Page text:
Investigating Independent Financial Group
The Law Offices of Patrick R. Mahoney (PRM) represents clients with active claims against Independent Financial Group (IFG). PRM has launched an investigation on behalf of those clients. PRM’s clients have made FINRA arbitration claims that allege financial losses as a result of the following (among other things):
PRM’s clients believe that this alleged misconduct resulted in both financial losses and improper excessive fees and commissions paid to IFG and its agents. The investigation seeks to discover additional facts or information that may help the prosecution of PRM’s clients’ cases.
PRM’s investigation of Independent Financial Group takes place concurrently with two other, related investigations:
- PRM’s investigation concerning Crosby Investment Group; and
- PRM’s investigation concerning stock broker Stewart Ginn.
IFG has a history of alleged misconduct that state, federal, and FINRA regulators have cited. PRMs clients allegations of misconduct concern some of the same allegations of misconduct that these regulators have directed towards IFG.
If you have any information concerning PRM’s investigation into Independent Financial Group, or any related investigation, please Contact Us.
What is Fund Misconduct?
Fund misconduct, more accurately described as “broker-dealer misconduct,” or “brokerage firm misconduct,” refers to misconduct that a brokerage firm engages in that has resulted in regulatory discipline from FINRA enforcement. Or, recommended discipline from FINRA enforcement.
FINRA-licensed brokerage firms, like IFG, must comply with FINRA’s extensive rules. If broker-dealers do not follow these rules, they have engaged in misconduct. Misconduct can lead to discipline from FINRA enforcement. Discipline can range from sanctions, orders of disgorgement, fines, industry bars, or other forms of discipline. FINRA can also recommend discipline.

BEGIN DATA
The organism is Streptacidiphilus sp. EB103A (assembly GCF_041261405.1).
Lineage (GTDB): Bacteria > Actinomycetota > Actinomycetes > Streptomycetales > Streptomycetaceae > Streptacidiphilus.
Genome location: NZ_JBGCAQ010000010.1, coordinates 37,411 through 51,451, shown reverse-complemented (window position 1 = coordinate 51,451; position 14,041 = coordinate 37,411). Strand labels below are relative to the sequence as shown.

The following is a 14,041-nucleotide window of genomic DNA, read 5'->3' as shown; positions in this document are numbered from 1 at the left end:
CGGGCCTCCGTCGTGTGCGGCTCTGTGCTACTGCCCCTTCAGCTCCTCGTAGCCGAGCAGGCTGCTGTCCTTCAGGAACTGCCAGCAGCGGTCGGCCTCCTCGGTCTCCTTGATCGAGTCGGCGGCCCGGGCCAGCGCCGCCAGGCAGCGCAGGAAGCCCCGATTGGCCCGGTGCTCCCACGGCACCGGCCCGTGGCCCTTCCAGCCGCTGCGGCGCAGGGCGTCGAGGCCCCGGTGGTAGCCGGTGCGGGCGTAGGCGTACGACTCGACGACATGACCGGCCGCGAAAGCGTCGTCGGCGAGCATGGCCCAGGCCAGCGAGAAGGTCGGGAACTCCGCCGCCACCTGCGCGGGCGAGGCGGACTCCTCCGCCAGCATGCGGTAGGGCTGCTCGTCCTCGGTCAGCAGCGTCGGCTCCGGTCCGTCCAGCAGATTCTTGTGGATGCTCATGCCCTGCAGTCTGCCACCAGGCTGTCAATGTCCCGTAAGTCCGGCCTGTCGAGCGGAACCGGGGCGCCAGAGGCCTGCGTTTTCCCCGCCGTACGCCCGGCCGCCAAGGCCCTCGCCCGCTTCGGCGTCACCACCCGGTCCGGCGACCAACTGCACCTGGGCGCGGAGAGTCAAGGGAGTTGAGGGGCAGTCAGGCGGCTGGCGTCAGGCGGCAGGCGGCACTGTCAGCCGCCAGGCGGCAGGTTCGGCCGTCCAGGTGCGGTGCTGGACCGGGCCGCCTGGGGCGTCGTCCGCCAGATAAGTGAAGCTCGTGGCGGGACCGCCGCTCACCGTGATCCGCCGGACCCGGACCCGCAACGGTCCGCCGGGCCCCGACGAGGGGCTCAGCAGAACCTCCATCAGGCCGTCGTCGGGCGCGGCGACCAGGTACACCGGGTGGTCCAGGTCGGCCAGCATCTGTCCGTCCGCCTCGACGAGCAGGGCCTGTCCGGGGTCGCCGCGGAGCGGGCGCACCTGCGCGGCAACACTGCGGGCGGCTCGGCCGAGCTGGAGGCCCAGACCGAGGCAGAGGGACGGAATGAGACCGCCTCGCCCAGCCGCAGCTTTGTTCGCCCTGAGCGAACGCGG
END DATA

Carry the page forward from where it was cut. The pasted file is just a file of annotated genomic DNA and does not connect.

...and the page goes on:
Broker-dealer or fund misconduct can arise in a variety of ways. But the following forms of broker-dealer misconduct constitute red flags for investors who are customers of firms that have a history of actual or alleged malfeasance. Some red flags are described below.
Broker-dealers that FINRA has cited for engaging in fraud is a red-flag to current and prospective customers of offending firms. A FINRA citation for fraud means that the brokerage firm engaged in conduct designed to deceive its customers. Brokerage firms can use deceptive tactics in a variety of self-serving ways. This can include misstating or omitting significant risks associated with a particular investment. Or it can relate to deceiving clients about fees attributable to an investment the brokerage firm offers.
Misconduct attributable to fraud typically means that the firm engaged in intentionally deceptive conduct that often causes customers to lose money. Comparatively, negligent content, which can also give rise to liability in a FINRA arbitration, is typically unintentional.
Selling excessively risky investment products, funds, and/or strategies
Brokerage firms cited for exposing customers to excessive risk represents another red-flag for customers. FINRA rules require broker-dealers to ensure they properly disclose to their customers the risk of losing money in the investments offered. If brokerage firms fail to provide sufficient information relating to the risk of losing money, FINRA can discipline the firm.
Proper risk disclosure is essential. Without it, investors cannot make informed decisions about their investments. It further inhibits investors from having necessary information to ensure their investment portfolios are properly allocated.